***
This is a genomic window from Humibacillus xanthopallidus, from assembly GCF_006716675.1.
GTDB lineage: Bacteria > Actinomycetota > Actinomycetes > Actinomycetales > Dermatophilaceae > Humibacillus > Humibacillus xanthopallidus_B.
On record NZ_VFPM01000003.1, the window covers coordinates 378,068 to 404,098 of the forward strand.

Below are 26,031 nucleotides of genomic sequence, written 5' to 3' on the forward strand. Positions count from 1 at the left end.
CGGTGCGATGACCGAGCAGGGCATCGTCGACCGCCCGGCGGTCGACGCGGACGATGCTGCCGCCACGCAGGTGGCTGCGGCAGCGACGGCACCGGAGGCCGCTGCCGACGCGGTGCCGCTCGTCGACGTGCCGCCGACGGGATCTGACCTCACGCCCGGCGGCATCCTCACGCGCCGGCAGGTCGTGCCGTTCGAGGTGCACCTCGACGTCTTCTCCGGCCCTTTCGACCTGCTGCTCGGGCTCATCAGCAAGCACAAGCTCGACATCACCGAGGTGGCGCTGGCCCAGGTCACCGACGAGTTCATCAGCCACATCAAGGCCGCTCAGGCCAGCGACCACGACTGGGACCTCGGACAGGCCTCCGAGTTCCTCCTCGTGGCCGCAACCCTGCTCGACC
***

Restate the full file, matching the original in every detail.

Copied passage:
This is a genomic window from Humibacillus xanthopallidus, from assembly GCF_006716675.1.
GTDB lineage: Bacteria > Actinomycetota > Actinomycetes > Actinomycetales > Dermatophilaceae > Humibacillus > Humibacillus xanthopallidus_B.
On record NZ_VFPM01000003.1, the window covers coordinates 378,068 to 404,098 of the forward strand.

Below are 26,031 nucleotides of genomic sequence, written 5' to 3' on the forward strand. Positions count from 1 at the left end.
CGGTGCGATGACCGAGCAGGGCATCGTCGACCGCCCGGCGGTCGACGCGGACGATGCTGCCGCCACGCAGGTGGCTGCGGCAGCGACGGCACCGGAGGCCGCTGCCGACGCGGTGCCGCTCGTCGACGTGCCGCCGACGGGATCTGACCTCACGCCCGGCGGCATCCTCACGCGCCGGCAGGTCGTGCCGTTCGAGGTGCACCTCGACGTCTTCTCCGGCCCTTTCGACCTGCTGCTCGGGCTCATCAGCAAGCACAAGCTCGACATCACCGAGGTGGCGCTGGCCCAGGTCACCGACGAGTTCATCAGCCACATCAAGGCCGCTCAGGCCAGCGACCACGACTGGGACCTCGGACAGGCCTCCGAGTTCCTCCTCGTGGCCGCAACCCTGCTCGACC